Editors of JPacS, Shailendra Singh (far right) and Dr Desmond Amosa (far left) with three contributors to the latest issue of the journal, Dr Levi Obijiofor, Kalafi Moala and Dr David Robie.
The University of the South Pacific has published a special themed edition of the Journal of Pacific Studies (JPacS) focusing on peace and conflict.
Edited by Shailendra Singh and Dr Desmond Amosa, the journal has attracted papers exploring conflict prevention and peace-building from the political, education, arts, media, gender and civil society perspectives.
Mr Singh is the former head of USP journalism currently studying for a PhD at the University of Queensland. Dr Amosa, also a former USP academic, is now the Dean for the Faculty of Business and Entrepreneurship at the National University of Samoa.
This special issue is a collaboration between the University’s Faculty of Business and Economics and the UNDP Pacific Centre. The aim is to focus attention and stimulate research on conflicts in the region, looking at possible prevention and peace-building initiatives.
The peer-reviewed journal has received papers from authors based at the Auckland University of Technology, the University of Otago, the University of Queensland, the University of Sydney and the University of the South Pacific.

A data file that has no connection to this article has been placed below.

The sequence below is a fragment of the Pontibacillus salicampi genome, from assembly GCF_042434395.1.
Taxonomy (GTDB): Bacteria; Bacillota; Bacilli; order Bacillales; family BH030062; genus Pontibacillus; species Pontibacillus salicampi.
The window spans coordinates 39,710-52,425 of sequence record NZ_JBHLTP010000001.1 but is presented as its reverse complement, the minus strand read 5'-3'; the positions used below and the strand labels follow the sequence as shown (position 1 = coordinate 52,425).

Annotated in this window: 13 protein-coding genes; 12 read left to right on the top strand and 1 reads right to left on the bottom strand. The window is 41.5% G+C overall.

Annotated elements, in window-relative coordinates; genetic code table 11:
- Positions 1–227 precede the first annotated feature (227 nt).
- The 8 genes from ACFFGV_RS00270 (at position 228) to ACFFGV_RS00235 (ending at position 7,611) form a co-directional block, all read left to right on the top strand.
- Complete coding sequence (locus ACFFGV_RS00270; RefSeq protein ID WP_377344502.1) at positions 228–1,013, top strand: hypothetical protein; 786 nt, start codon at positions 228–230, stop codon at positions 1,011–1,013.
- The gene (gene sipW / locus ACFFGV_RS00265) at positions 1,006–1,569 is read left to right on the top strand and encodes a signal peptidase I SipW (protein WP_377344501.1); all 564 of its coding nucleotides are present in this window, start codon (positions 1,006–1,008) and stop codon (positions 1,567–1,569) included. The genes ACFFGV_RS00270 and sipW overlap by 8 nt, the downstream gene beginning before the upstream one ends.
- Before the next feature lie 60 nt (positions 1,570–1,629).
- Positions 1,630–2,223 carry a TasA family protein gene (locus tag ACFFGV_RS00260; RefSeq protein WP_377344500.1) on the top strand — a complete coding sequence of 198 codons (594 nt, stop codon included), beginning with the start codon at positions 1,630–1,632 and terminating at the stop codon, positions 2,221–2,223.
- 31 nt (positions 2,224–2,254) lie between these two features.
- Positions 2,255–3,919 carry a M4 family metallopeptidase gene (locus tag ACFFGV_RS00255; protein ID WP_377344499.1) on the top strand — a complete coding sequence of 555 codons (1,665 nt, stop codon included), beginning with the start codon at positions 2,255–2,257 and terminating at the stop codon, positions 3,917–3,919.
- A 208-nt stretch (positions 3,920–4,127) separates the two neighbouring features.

An editorial in the journal notes that while the Pacific region is regarded as peaceful compared to other parts of the world, conflicts are on the rise.
The four coups in Fiji between 1987 and 2006, the riots in Tonga in 2006, ethnic conflict in Solomon Islands in the late 90s, sporadic tribal fighting in Papua New Guinea (PNG) and rumblings in New Caledonia exemplify the nature of conflicts in our region, which is ‘Pacific’ by name but not always so by nature, the editorial said.
It further comments that the Pacific has its own strong, if sometimes dormant, mechanisms for keeping peace. These traditional mechanisms are culturally entrenched, valued and respected; hence they should be studied and explored.
Finally, this issue also examines the role of the media in building a peaceful region. Peace journalism, a relatively new concept, is discussed as a potential way forward.